When people think of Scotland, they often conjure up a stereotypical image of a heavily bearded man lunging on a rock, his red coat and tartan kilt blowing in the stiff breeze, with a bag pipe clutched at his side, looking forward to dining on haggis. Much to the disappoint of many, the Scottish reality is very different, with blue denim jeans and McDonald’s being commonplace.
Luckily, the Scots are a proud race and are known to celebrate their heritage in a variety of ways, one of which is national tartan day. A large number of Americans can trace their heritage back to Scotland and thus National Tartan Day, celebrated on 6th April, is a big deal across the US. But what is tartan and why is it celebrated by the richest country in the world?
What is Tartan?
Tartan is a pattern of interlocking stripes, some of you may be more familiar with it if I called it plaid. However, tartan is a pattern while plaid refers to a length of material. The word plaid actually comes from the word blanket, thus the kilt is sometimes referred to as the ‘belted plaid’ due to it effectively being a length of cloth wrapped around the waist and secured with a belt at the hips.
Tartan itself is a complex of interlocking stripes that run vertically (weft) and horizontally (warp) through the cloth. This gives tartan its unique patterned look, with earthy cloths run through with red, orange, green and even blue stripes. Today there are thousands of different tartan patterns available to buy as well as the option to have bespoke tartan from a range of suppliers.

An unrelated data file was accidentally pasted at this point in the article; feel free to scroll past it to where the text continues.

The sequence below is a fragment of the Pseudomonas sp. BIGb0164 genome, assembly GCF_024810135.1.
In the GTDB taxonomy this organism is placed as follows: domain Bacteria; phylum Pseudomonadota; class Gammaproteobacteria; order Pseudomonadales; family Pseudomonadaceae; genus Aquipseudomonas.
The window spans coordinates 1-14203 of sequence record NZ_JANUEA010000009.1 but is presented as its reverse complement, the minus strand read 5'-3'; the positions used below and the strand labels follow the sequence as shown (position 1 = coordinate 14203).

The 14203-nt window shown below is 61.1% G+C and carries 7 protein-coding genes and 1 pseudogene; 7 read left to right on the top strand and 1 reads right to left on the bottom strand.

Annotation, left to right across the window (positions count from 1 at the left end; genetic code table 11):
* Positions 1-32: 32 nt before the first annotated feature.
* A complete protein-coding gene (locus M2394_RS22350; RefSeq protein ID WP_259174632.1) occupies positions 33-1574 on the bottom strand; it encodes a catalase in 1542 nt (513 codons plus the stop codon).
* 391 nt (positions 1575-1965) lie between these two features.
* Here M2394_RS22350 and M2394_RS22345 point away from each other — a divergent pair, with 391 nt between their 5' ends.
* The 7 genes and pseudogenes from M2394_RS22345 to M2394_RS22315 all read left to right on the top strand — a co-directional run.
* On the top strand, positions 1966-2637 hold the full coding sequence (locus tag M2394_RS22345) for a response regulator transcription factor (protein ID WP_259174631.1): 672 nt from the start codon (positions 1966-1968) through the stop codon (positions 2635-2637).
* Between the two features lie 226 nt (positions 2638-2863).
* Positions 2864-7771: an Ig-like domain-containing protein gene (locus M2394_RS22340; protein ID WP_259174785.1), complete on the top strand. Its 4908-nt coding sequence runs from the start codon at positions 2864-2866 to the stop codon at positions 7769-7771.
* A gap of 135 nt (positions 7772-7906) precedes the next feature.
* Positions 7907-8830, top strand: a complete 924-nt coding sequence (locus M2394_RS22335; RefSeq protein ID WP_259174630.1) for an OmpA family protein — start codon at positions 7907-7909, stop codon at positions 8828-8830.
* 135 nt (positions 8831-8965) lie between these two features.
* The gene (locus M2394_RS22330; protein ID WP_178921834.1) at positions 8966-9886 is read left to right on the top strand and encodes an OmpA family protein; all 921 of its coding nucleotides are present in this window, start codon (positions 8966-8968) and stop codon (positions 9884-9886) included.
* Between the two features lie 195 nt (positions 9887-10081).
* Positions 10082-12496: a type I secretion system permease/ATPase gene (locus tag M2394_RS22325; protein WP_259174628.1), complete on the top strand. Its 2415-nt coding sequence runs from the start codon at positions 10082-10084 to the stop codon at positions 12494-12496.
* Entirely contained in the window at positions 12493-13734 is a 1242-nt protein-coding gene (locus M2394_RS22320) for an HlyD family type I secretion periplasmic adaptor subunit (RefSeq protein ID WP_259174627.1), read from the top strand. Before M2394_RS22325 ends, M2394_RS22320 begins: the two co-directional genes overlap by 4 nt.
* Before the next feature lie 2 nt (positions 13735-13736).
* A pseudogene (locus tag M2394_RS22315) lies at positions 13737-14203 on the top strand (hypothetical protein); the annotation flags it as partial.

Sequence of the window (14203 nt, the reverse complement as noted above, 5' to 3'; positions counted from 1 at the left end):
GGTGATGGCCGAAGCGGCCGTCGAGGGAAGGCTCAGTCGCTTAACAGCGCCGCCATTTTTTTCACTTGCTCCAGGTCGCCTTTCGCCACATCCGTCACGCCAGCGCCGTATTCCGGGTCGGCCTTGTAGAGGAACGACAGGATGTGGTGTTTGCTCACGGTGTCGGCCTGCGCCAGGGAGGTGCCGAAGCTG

National Tartan Day
National Tartan day has been celebrated in Canada since 1993 and the US quickly followed suit, the date commemorates the signing of the Declaration of Arbroath in 1320. This bill aimed to assert Scotland’s sovereignty over territorial claims by the English. This bill has huge significance for all Americans as it directly affected and influenced the most important bill in American history, the Declaration of Independence, which was signed 500 years later on July 4th 1776.
So, if few people realise that the Arboath is directly linked to independence why do so many celebrate national tartan day?
The answer is heritage. Many tartan patterns are directly linked to families, companies, events or towns. Thus, tartan is more than a rebellious streak of independence, it signifies a display off heritage (not to mention your pale legs), which should be celebrated. People are now spread far and wide across the globe, with every major city and town a melting pot of cultures, it is increasingly important for a growing number of people to be able to make that historical link.
To top it off, there is something wonderfully rebellious about wearing tartan; it is the choice of rogues, of warriors and of real men who have no fear. This is may be the reason that tartan has made a comeback on the high street with Alexander McQueen producing some truly stunning tartan dresses and a few London tailoring companies producing modern tartans like the vibrant blue and black tartan above.
So, now that you know all about national tartan day, will you be braving the breeze by getting your tartan and tackle out for the next national tartan day?
By Sam Adam Smith, The Scottish Gentleman #3PG